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The National Company Law Tribunal, Kolkata Bench has approved the Resolution Plan of SS Natural, a consortium of SSNRPL and Shyam SEL & Power Ltd, for Ramsarup Industries.
The Resolution Plan was approved by the Committee of Creditors (CoC) by a voting share of 74.41%.
Apart from approving the Resolution Plan, a two-member Bench of Member (judicial) Jinan KR and Member (Technical) Harish Chander Suri also imposed heavy costs on the Promoter Director of Ramsarup and the two other resolution applicants in the case.
Ramsarup Industries had initiated corporate insolvency resolution process under Section 10 of the Insolvency and Bankruptcy Code, 2016 owning to its inability to pay its debt.
The application by the Resolution Professional for Ramsarup Industries seeking approval of SS Natural’s Resolution Plan was opposed by as many as 30 applications by several stakeholders including the Operational Creditors, Financial Creditors, unsuccessful bidders and Promoter Director of the suspended Board of Directors of Ramsarup Industries.
Aashish Jhunjhunwala, Promoter Director of Ramsarup Industries challenged the approval on the ground that bid amount was substantially lower than the liquidation value of the company. He raised several other objections to the Plan such as ineligibility of SS Natural under Section 29A and the methodology followed in the case to distribute the money.
Similarly, the two unsuccessful resolution applicants, Orissa Metaliks Pvt Ltd (OMPL) and SREI Multiple Asset Investment Trust–Vision India also raised several objections.
SREI contended that the offers to Ramsarup Industries were “leaked” to the SS Natural by the “advisors” to the Resolution Professional and that SS Natural was not eligible under Section 29A.
OMPL also argued that SS Natural was not eligible under Section 29A.
Rejecting the arguments put forth by the Promoter Director, the Adjudicating Authority stated that offers were made on the basis of the admitted claim of the creditors and distribution of bid was not in contravention of IBC or its Regulations. It further added that Section 29A objection was raised for the sake of it, without any supporting contentions.
It further observed,
“This is a unique case wherein the promoter director of the Corporate Debtor had filed the CP for CIRP under Section 10 of the Code showing his inability to pay. After admission and when the CIRP period expired and the application filed by the RP came up for consideration, the attitude of the promoter director has changed.”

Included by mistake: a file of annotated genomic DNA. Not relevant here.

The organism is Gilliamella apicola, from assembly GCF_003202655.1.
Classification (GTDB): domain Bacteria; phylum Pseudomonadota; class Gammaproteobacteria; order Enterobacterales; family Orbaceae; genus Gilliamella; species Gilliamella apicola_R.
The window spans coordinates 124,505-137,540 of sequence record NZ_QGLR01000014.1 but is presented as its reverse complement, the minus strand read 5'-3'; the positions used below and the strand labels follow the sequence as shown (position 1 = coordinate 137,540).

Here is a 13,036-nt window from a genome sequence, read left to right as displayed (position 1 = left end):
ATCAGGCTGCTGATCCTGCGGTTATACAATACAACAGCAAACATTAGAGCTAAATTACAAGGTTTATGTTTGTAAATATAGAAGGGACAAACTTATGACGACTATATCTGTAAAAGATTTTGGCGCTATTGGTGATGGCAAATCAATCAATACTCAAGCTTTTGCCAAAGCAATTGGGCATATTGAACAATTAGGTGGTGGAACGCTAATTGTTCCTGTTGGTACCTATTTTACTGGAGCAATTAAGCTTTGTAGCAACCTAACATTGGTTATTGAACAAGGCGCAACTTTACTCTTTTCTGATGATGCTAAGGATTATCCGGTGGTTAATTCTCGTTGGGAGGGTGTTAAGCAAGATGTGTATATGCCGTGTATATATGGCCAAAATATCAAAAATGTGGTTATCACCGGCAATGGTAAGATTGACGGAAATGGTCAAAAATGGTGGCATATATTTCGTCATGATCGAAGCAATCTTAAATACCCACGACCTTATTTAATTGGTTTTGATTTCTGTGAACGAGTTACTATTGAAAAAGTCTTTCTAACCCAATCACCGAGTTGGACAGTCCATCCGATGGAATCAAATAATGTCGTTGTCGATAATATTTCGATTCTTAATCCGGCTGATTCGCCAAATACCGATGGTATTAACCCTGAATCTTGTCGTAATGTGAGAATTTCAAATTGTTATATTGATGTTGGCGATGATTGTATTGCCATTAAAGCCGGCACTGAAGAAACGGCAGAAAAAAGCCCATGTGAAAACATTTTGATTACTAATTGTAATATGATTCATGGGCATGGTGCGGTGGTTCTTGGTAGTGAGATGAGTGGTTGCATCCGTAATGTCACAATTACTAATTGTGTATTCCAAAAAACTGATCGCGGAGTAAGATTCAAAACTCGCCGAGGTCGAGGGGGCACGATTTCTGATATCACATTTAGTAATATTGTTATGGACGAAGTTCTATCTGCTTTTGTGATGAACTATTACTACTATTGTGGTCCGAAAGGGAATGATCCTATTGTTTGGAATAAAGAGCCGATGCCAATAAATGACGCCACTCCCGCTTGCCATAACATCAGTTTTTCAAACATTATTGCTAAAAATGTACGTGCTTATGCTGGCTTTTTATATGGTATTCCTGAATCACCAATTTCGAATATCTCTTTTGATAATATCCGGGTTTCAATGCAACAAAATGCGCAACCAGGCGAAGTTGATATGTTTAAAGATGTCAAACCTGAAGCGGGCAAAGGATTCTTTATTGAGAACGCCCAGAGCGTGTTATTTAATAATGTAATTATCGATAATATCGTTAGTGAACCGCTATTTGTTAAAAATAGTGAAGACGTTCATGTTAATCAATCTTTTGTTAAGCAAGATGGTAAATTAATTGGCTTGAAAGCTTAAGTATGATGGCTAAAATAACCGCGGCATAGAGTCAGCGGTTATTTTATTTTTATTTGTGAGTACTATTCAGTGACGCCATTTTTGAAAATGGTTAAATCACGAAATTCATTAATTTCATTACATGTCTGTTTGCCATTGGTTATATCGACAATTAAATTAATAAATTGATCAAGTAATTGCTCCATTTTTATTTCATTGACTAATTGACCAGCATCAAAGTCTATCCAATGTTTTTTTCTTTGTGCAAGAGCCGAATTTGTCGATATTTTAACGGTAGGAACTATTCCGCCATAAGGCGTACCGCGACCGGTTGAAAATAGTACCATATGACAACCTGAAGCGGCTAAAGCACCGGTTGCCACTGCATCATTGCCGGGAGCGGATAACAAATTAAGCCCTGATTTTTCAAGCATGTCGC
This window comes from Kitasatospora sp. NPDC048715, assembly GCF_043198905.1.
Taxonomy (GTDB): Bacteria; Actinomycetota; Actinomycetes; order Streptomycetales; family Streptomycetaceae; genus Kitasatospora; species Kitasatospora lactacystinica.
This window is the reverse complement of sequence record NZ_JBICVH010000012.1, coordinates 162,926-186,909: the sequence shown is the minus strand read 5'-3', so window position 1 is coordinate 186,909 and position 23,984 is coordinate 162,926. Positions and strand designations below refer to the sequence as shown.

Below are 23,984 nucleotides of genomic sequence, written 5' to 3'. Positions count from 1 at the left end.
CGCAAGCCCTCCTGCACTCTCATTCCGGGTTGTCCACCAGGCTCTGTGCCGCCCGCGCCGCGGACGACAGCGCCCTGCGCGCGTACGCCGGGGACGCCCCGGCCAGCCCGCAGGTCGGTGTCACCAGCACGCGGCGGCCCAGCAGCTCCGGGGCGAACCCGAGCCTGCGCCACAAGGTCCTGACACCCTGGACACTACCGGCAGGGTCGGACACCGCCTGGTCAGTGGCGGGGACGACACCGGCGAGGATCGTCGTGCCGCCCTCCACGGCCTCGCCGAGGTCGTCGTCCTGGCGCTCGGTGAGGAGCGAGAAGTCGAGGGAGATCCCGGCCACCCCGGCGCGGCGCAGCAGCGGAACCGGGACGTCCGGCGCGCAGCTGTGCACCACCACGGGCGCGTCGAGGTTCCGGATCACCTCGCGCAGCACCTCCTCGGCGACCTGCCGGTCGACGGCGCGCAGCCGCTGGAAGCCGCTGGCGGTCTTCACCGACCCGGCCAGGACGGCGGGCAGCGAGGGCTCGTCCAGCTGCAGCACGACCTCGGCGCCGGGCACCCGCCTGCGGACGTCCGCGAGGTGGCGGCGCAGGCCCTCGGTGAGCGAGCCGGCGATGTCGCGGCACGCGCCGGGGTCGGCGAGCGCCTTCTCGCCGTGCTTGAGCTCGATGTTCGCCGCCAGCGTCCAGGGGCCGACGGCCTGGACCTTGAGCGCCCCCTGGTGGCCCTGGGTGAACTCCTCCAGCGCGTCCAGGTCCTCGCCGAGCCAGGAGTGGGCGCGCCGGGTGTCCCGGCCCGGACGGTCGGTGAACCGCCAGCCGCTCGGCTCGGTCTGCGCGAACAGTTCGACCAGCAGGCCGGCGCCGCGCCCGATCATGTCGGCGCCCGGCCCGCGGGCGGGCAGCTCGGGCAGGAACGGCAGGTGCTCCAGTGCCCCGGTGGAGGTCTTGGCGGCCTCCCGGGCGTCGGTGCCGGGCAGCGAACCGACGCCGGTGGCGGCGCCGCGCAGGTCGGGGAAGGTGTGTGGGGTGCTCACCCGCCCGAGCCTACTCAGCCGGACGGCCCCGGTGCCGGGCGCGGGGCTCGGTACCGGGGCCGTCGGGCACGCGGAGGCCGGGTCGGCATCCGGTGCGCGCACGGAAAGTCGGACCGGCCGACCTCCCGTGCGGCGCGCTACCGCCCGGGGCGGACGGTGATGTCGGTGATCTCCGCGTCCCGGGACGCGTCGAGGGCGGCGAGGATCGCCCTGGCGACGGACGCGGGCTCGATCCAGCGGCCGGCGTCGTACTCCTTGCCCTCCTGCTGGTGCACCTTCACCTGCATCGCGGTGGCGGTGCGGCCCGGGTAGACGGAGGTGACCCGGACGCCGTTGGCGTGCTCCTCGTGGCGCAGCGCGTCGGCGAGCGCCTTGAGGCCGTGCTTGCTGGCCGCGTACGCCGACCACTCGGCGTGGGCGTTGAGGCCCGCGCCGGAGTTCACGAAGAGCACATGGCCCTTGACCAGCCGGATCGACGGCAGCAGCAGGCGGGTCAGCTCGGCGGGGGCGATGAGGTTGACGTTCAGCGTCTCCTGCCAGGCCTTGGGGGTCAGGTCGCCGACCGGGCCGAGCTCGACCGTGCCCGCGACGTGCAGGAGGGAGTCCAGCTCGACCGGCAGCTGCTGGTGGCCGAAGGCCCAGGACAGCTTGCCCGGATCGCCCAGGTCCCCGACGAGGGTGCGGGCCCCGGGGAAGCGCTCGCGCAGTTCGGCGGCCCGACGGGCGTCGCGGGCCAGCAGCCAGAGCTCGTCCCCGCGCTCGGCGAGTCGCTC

Doubting the intentions of the Promoter Director, the Adjudicating Authority added,
“The overall conduct of the applicant in filing multiple applications cannot be considered as with genuine object to get relief as prayed for, by the object to protract the matter. In our view is an abuse of the process of this Tribunal… Filing of case by some of the financial creditors and belatedly challenging the qualification of the resolution applicant by two unsuccessful bidders at the instigation of this director also cannot be ruled out from the circumstances brought out in the case in hand.”
The Adjudicating Authority stated that if this kind of approach was not prevented, a wrong message would be sent to other similarly situated directors of a corporate debtor company. It thus imposed a cost of Rs 25 lakh on the Promoter Director to meet the ends of justice.
The challenges by the two unsuccessful bidders also met with the same fate.
The Adjudicating Authority imposed costs of Rs 5 lakh on OMPL and Rs 10 lakh on SREI Multiple Asset Investment Trust – Vision India Fund.
“In our view awarding the said cost is just and proper to keep the proceedings in a time-bound manner so as to achieve the objective of the Code. If we do not do so, it would give a wrong message to the similarly situated applicants who wish to come forward to raise challenge without any right cost.”
It has further added that the Resolution Plan approved by the CoC shall include the portion of security expenses incurred by the Financial Creditor/ West Bengal Industrial Development Corporation Ltd (WBIDCL) which was admitted by the Resolution professional in the upfront amount payable by the Resolution Applicant to the creditors.
The applications filed by the operational creditors was also dismissed. The Adjudicating Authority observed that in this case, the same treatment was given to the operational creditors as well as the financial creditors.
It noted that while the financial creditors were taking a haircut of 94% and would thus get 5% of their admitted claim of Rs 5853 crore, the operational creditors would get 10.50 crore out of the total admitted claim of 224 crore ie. 38.82%.
The payment to workmen was also 90% of the admitted claim.
Objections by some of the Financial Creditors with respect to the methodology applied by the CoC while distributing the bid amount on the basis of security of interest was also rejected. The Adjudicating Authority denied all claims of discrimination among the same class of financial creditors and stated that the methodology was approved by over 74% of the CoC and was not in violation of Section 30 IBC.
Similarly, objections by certain asset reconstruction companies were also dismissed.
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